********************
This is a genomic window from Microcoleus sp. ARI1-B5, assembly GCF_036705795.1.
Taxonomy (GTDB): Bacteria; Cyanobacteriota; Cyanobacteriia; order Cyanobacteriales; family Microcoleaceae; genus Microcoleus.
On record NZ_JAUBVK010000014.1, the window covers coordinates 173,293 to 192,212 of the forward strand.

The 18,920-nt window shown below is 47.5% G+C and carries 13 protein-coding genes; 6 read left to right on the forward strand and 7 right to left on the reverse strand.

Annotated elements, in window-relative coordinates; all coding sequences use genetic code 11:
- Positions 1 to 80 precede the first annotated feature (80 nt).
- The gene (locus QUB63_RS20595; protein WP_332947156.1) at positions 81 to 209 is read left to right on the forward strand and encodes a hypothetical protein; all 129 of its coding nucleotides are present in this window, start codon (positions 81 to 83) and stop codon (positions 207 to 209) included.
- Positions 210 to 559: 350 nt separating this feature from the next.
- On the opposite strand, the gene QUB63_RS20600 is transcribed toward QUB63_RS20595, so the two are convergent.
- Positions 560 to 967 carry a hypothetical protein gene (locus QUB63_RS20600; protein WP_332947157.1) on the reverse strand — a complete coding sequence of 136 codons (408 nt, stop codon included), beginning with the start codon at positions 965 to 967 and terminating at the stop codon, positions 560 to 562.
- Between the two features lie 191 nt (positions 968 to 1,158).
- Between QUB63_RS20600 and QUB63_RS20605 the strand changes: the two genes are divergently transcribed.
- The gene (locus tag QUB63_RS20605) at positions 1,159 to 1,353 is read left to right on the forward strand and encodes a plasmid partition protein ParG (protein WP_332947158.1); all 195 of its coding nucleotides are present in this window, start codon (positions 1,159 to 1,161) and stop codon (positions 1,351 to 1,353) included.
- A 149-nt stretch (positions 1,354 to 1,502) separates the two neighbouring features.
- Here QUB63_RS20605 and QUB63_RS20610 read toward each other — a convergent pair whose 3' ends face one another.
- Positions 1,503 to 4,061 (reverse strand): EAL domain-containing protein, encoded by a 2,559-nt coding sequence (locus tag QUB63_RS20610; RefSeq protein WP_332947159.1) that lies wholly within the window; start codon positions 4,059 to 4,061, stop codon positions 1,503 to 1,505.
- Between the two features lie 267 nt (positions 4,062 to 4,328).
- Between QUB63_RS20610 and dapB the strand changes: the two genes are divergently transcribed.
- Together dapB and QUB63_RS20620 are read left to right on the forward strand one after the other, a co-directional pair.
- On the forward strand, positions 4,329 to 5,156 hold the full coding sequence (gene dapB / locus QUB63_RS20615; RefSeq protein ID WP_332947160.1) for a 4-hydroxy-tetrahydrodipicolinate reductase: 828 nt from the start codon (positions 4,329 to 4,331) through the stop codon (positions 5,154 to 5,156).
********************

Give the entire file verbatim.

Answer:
This is a genomic window from Microcoleus sp. ARI1-B5, assembly GCF_036705795.1.
Taxonomy (GTDB): Bacteria; Cyanobacteriota; Cyanobacteriia; order Cyanobacteriales; family Microcoleaceae; genus Microcoleus.
On record NZ_JAUBVK010000014.1, the window covers coordinates 173,293 to 192,212 of the forward strand.

The 18,920-nt window shown below is 47.5% G+C and carries 13 protein-coding genes; 6 read left to right on the forward strand and 7 right to left on the reverse strand.

Annotated elements, in window-relative coordinates; all coding sequences use genetic code 11:
- Positions 1 to 80 precede the first annotated feature (80 nt).
- The gene (locus QUB63_RS20595; protein WP_332947156.1) at positions 81 to 209 is read left to right on the forward strand and encodes a hypothetical protein; all 129 of its coding nucleotides are present in this window, start codon (positions 81 to 83) and stop codon (positions 207 to 209) included.
- Positions 210 to 559: 350 nt separating this feature from the next.
- On the opposite strand, the gene QUB63_RS20600 is transcribed toward QUB63_RS20595, so the two are convergent.
- Positions 560 to 967 carry a hypothetical protein gene (locus QUB63_RS20600; protein WP_332947157.1) on the reverse strand — a complete coding sequence of 136 codons (408 nt, stop codon included), beginning with the start codon at positions 965 to 967 and terminating at the stop codon, positions 560 to 562.
- Between the two features lie 191 nt (positions 968 to 1,158).
- Between QUB63_RS20600 and QUB63_RS20605 the strand changes: the two genes are divergently transcribed.
- The gene (locus tag QUB63_RS20605) at positions 1,159 to 1,353 is read left to right on the forward strand and encodes a plasmid partition protein ParG (protein WP_332947158.1); all 195 of its coding nucleotides are present in this window, start codon (positions 1,159 to 1,161) and stop codon (positions 1,351 to 1,353) included.
- A 149-nt stretch (positions 1,354 to 1,502) separates the two neighbouring features.
- Here QUB63_RS20605 and QUB63_RS20610 read toward each other — a convergent pair whose 3' ends face one another.
- Positions 1,503 to 4,061 (reverse strand): EAL domain-containing protein, encoded by a 2,559-nt coding sequence (locus tag QUB63_RS20610; RefSeq protein WP_332947159.1) that lies wholly within the window; start codon positions 4,059 to 4,061, stop codon positions 1,503 to 1,505.
- Between the two features lie 267 nt (positions 4,062 to 4,328).
- Between QUB63_RS20610 and dapB the strand changes: the two genes are divergently transcribed.
- Together dapB and QUB63_RS20620 are read left to right on the forward strand one after the other, a co-directional pair.
- On the forward strand, positions 4,329 to 5,156 hold the full coding sequence (gene dapB / locus QUB63_RS20615; RefSeq protein ID WP_332947160.1) for a 4-hydroxy-tetrahydrodipicolinate reductase: 828 nt from the start codon (positions 4,329 to 4,331) through the stop codon (positions 5,154 to 5,156).